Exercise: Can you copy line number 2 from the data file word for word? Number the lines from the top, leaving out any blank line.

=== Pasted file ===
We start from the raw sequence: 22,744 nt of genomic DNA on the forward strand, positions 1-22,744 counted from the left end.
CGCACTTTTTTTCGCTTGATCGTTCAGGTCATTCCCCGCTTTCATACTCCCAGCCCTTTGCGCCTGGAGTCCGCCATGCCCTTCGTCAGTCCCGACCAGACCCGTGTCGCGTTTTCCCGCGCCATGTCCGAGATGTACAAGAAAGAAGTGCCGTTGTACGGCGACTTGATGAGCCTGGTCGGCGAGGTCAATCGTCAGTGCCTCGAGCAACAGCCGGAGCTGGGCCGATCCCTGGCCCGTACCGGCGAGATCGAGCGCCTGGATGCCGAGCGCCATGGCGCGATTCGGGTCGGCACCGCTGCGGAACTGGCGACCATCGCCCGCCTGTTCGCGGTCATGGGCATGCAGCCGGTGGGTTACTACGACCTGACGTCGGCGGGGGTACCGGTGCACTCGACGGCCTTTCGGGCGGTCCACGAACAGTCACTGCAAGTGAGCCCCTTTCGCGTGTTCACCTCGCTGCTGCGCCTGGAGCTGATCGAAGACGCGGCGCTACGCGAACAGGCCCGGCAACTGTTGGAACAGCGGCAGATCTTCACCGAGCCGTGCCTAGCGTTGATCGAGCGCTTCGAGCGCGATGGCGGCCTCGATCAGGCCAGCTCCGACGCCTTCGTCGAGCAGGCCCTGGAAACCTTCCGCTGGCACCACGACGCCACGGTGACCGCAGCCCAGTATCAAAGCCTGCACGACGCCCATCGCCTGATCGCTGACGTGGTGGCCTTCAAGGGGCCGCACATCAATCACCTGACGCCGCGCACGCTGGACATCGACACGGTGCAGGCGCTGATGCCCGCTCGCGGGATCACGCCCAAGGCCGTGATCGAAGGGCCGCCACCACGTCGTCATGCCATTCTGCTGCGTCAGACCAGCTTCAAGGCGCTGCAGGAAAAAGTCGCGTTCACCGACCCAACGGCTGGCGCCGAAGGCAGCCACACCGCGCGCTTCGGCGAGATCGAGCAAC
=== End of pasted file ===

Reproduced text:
CGCACTTTTTTTCGCTTGATCGTTCAGGTCATTCCCCGCTTTCATACTCCCAGCCCTTTGCGCCTGGAGTCCGCCATGCCCTTCGTCAGTCCCGACCAGACCCGTGTCGCGTTTTCCCGCGCCATGTCCGAGATGTACAAGAAAGAAGTGCCGTTGTACGGCGACTTGATGAGCCTGGTCGGCGAGGTCAATCGTCAGTGCCTCGAGCAACAGCCGGAGCTGGGCCGATCCCTGGCCCGTACCGGCGAGATCGAGCGCCTGGATGCCGAGCGCCATGGCGCGATTCGGGTCGGCACCGCTGCGGAACTGGCGACCATCGCCCGCCTGTTCGCGGTCATGGGCATGCAGCCGGTGGGTTACTACGACCTGACGTCGGCGGGGGTACCGGTGCACTCGACGGCCTTTCGGGCGGTCCACGAACAGTCACTGCAAGTGAGCCCCTTTCGCGTGTTCACCTCGCTGCTGCGCCTGGAGCTGATCGAAGACGCGGCGCTACGCGAACAGGCCCGGCAACTGTTGGAACAGCGGCAGATCTTCACCGAGCCGTGCCTAGCGTTGATCGAGCGCTTCGAGCGCGATGGCGGCCTCGATCAGGCCAGCTCCGACGCCTTCGTCGAGCAGGCCCTGGAAACCTTCCGCTGGCACCACGACGCCACGGTGACCGCAGCCCAGTATCAAAGCCTGCACGACGCCCATCGCCTGATCGCTGACGTGGTGGCCTTCAAGGGGCCGCACATCAATCACCTGACGCCGCGCACGCTGGACATCGACACGGTGCAGGCGCTGATGCCCGCTCGCGGGATCACGCCCAAGGCCGTGATCGAAGGGCCGCCACCACGTCGTCATGCCATTCTGCTGCGTCAGACCAGCTTCAAGGCGCTGCAGGAAAAAGTCGCGTTCACCGACCCAACGGCTGGCGCCGAAGGCAGCCACACCGCGCGCTTCGGCGAGATCGAGCAAC